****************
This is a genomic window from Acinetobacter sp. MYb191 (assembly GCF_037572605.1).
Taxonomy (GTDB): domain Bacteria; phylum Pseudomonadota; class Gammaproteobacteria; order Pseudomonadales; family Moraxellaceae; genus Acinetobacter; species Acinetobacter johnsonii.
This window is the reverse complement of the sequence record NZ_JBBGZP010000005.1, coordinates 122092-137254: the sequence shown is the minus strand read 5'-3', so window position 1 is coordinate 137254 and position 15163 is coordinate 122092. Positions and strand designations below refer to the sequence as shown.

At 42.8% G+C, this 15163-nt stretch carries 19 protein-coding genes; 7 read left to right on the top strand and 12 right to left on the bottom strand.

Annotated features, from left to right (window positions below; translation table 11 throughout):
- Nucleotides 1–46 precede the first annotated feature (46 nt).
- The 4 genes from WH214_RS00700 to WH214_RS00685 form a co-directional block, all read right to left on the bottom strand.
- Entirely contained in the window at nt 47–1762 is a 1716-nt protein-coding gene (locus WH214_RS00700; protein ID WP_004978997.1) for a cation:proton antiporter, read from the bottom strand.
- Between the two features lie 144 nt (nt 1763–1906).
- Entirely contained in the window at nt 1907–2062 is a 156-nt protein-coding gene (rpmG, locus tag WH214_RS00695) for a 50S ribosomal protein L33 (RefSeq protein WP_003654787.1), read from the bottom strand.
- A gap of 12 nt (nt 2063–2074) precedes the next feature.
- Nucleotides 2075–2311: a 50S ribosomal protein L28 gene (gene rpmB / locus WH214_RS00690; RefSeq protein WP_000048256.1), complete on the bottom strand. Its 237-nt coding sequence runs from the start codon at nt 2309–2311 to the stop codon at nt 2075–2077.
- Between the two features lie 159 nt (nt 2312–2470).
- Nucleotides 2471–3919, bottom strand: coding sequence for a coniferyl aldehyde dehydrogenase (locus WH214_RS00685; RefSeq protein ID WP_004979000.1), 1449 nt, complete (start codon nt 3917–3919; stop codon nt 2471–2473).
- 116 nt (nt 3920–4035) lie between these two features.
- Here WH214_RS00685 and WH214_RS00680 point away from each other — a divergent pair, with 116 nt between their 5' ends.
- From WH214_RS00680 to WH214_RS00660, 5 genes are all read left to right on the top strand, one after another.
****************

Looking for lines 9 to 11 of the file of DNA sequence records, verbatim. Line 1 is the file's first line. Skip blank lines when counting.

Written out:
- Between the two features lie 144 nt (nt 1763–1906).
- Entirely contained in the window at nt 1907–2062 is a 156-nt protein-coding gene (rpmG, locus tag WH214_RS00695) for a 50S ribosomal protein L33 (RefSeq protein WP_003654787.1), read from the bottom strand.
- A gap of 12 nt (nt 2063–2074) precedes the next feature.